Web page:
- Sensing and Signals: The sensing and signals group focuses on fundamental theoretical and methodological aspects of information processing with a wide variety of important and exciting applications. Recording and analyziong signals, images, and electromagnetic waves is a key component of Duke's interdisciplinary research in ECE. The researchers in this area tackle challenging problems ranging from the measurement of lightning to improving hearing with cochlear implants and from homeland security to the next generation of digital cameras. Research in this area focuses on the following themes: statistical signal processing for remote sensing; surveillance radars and microwave remote sensing; active and passive sonar; ocean acoustics and medical imaging; auditory prostheses and pattern recognition; and sensor networking.

- Waves and Metamaterials: The next generation of materials will be engineered with desirable properties, depending on the need of an application. When an object needs to be invisible, it can be developed from a material with negative refractive index. Revolutionary research from the waves and metamaterials labs makes Duke an exciting place to be. Research in this area focuses on the following themes: short-pulse scattering; subsurface sensing and space physics; geophysics; wave-based signal processing; electromagnetic field, wave interactions, and modeling; metamaterials synthesis towards negative refractive index; and sub-wavelength focusing.

Financial Aid Comprises Fellowships and Research Assistantships for Most Students

Financial support is available for the majority of PhD students and occasionally for a select number of highly qualified MS students. PhD student fellowships for the first two semesters of study cover full stipend, tuition, and health and recreation fees. Beyond this initial period, most PhD students receive research assistantships funded by faculty research grants which, together with departmental support, cover full tuition and fees and provide a stipend that is typically renewable until the completion of the degree.

Almost 200 Students Are Enrolled in the Electrical and Computer Engineering Department

In the 2012-13 academic year, a total of 200 students are enrolled in the ECE graduate program. Of these, 135 are doctoral students and 65 are master's degree students.


Location & Contact

Department of Electrical and Computer Engineering

Pratt School of Engineering
Duke University

Box 90291
Durham, NC 27708
United States

Steve Cummer

Director of Graduate Studies

Phone: 919-660-5245
Fax: 919-660-5293
Email: samantha@ee.duke.edu

Elizabeth Hutton

Associate Dean for Enrollment Services

Phone: 919-684-3913
Fax: 919-684-2277
Email: grad-admissions@duke.edu

Contact school now

Degrees & Award

  • Degrees Offered
    • Major Degree Levels Offered
    • Computer Engineering Juris Doctor/Master of Science (JD/MS)
      Master of Science (MS)
      Doctor of Philosophy (PhD)
  • Degrees Awarded
    • Master's Degrees 25
    • Doctoral Degrees 16
    • First Professional Degrees Not reported
    • Other Advanced Degrees Not reported
    • * Shows the number of degrees awarded for the last academic year that data was reported.
  • Earning Your Degree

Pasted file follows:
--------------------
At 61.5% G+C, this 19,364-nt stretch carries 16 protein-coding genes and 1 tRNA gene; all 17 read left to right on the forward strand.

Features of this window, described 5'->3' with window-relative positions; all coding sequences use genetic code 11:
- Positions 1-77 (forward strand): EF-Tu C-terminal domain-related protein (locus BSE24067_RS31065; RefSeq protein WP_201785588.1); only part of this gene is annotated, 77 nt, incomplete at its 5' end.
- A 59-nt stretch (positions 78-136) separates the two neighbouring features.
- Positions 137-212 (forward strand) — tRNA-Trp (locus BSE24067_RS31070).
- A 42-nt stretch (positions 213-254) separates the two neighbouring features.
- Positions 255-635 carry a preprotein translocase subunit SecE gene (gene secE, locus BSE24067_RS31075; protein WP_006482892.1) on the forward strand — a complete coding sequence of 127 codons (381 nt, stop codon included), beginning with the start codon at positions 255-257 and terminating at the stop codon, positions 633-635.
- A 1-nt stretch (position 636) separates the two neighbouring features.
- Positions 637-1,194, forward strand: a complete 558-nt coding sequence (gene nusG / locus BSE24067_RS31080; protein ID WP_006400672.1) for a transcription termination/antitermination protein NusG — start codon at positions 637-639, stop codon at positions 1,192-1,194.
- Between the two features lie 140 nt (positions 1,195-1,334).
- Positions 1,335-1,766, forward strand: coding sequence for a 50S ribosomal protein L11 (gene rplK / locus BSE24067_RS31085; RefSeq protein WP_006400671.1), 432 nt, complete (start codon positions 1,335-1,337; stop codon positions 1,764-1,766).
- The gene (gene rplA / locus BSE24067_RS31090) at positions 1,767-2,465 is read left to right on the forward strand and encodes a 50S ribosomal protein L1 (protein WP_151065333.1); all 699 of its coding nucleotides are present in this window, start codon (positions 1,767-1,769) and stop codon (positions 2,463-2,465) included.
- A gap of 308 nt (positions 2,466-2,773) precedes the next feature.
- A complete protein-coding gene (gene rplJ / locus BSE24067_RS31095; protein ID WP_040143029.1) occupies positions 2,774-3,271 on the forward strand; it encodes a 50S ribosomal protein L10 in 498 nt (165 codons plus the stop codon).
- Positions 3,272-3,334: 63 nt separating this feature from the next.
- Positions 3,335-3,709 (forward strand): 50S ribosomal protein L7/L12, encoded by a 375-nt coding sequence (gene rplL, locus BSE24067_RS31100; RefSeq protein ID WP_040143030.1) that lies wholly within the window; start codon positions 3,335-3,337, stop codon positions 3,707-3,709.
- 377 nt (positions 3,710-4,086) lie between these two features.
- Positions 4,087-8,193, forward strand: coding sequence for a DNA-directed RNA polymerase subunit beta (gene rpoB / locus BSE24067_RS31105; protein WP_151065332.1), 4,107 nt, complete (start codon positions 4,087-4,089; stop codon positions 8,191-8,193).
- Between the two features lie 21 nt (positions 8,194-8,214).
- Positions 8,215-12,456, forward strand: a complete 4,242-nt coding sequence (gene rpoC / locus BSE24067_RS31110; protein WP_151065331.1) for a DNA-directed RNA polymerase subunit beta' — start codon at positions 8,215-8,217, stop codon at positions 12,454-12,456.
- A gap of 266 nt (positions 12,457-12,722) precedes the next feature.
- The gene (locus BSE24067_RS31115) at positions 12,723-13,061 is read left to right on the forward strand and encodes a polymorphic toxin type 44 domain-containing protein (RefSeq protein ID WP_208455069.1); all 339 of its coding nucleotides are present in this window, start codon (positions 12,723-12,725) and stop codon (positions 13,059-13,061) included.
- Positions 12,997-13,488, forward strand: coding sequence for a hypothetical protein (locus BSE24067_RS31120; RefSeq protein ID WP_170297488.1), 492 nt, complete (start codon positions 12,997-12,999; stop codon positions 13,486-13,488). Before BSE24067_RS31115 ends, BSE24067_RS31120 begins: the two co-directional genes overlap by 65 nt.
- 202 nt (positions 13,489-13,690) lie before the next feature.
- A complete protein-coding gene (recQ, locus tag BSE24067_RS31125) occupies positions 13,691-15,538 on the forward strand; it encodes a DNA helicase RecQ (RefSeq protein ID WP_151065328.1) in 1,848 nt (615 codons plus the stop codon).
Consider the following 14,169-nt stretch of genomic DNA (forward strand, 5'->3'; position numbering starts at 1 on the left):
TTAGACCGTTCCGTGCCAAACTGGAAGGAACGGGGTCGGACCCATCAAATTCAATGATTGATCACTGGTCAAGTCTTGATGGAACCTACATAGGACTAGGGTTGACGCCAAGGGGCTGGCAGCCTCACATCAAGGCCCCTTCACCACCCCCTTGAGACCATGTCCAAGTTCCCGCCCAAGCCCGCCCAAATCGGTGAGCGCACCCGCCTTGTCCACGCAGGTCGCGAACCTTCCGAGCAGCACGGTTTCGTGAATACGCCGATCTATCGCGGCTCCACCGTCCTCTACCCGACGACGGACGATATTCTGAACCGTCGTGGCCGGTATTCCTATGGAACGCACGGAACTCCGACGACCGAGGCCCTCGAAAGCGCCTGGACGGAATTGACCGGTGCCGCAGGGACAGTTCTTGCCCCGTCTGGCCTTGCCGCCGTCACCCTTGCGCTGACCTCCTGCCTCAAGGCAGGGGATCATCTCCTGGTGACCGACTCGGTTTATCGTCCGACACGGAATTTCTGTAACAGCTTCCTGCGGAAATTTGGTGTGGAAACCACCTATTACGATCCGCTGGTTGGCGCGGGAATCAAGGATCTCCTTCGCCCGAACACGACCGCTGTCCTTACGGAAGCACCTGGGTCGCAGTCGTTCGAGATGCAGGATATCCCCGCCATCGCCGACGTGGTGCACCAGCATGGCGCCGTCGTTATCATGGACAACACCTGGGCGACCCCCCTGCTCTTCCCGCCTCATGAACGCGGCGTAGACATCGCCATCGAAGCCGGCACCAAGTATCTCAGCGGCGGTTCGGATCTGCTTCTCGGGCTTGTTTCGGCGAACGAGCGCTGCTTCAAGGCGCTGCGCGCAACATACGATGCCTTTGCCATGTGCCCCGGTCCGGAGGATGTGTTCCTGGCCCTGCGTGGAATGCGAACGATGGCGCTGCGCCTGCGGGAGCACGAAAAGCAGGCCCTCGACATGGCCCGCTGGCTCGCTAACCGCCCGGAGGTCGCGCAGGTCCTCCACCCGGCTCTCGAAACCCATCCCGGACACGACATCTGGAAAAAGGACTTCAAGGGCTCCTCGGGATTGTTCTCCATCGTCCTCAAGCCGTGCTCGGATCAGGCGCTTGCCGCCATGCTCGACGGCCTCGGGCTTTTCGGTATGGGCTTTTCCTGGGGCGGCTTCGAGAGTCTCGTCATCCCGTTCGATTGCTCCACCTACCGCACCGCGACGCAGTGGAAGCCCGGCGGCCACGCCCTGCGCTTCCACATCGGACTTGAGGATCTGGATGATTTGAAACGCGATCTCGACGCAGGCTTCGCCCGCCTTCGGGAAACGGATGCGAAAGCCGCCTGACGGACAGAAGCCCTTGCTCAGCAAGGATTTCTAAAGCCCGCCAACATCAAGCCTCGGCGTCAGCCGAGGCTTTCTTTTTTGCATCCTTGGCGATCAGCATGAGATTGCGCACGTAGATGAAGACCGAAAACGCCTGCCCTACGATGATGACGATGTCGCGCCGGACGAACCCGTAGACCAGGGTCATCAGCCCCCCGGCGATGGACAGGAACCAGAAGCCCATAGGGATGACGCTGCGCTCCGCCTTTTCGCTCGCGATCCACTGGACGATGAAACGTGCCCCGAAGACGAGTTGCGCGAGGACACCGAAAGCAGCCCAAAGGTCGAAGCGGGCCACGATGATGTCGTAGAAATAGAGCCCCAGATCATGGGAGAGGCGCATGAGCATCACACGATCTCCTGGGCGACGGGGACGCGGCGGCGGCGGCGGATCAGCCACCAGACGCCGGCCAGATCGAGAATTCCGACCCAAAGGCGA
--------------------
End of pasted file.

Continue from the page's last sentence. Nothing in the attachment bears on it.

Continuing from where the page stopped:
• Part-time study available? Yes
    • Evening/weekend programs available? No
    • Distance learning programs available? No
    • Terminal master's degree available? Yes
  • Degree Requirements
    • Master's Degrees Not reported
    • Doctoral Degrees Required
    • First Professional Degrees Not reported
    • Other Advanced Degrees Not reported

Admissions

30% of applicants are admitted.
  • Acceptance Rate
    • Applied 554
    • Accepted 167
    • Acceptance Rate 30
    • Enrolled 41
  • Applying
    • Application Fee - Domestic $75
    • Application Fee - International $75
    • Electronic applications accepted? Yes
    • Applications processed on a rolling basis? Not Reported
  • Application Deadlines
    • Type Domestic International Priority Date
    • Fall deadline December 8th December 8th Yes
    • Winter deadline Not Reported Not Reported Not Reported
    • Spring deadline November 1st Not Reported Not Reported
  • Entrance Requirements
    • Master's DegreesGRE General Test
    • Doctoral's DegreesGRE General Test
    • First-Professional's DegreesNot Reported
    • Other Advanced DegreesNot Reported
    • International DegreesTOEFL required, 550 paper based, TOEFL iBT, IELTS required, IELTS paper based

Tuition & Fees

  • Tuition & Fees
    • In-state tuition *$40,720
    • Out-of-state tuition *$40,720
    • International student tuitionNot Reported
    • *Typical tuition for this insitution for full-time graduate students per academic year
  • Fees
    • Per-academic year fees$3,107.00
    • Per-term feesNot Reported
    • One-time feeNot Reported
    • *Typical fees for this insitution for full-time graduate students per academic year
  • Financial Support
    • Financial award applicants must submitNot Reported
    • Application deadlines for financial awardsDecember 8
    • Types of financial support availableFederal Work-Study

Student Body

  • Gender
    • Total Graduate Students162
    • Female Percentage24%
    • Male Percentage76%
  • Participation
    • Total Graduate Students162
    • Part-time Percentage0%
    • Full-time Percentage100%
  • Ethnicity
    • Hispanic / Latino4%
    • Black / African American7%
    • White / Caucasian76%
    • American Indian / Alaskan Native0%
    • Asian11%
    • Native Hawaiian / Other Pacific Islander0%
    • Two or more races0%
    • Unknown2%

Faculty

  • Faculty Breakout
    • Total FacultyNot Reported
    • Full-time PercentageNot Reported
    • Part-time PercentageNot Reported
    • Female Percentage-2147483548%
    • Male Percentage-2147483648%

Research

  • Existing Research
    • Focus of faculty researchArchitecture and networking; biological applications circuits and systems; nanosystems, devices and materials; quantum computing and photonics; sensing and signals visualization; waves and metamaterials
    • Externally sponsored research expenditures last yearNot Reported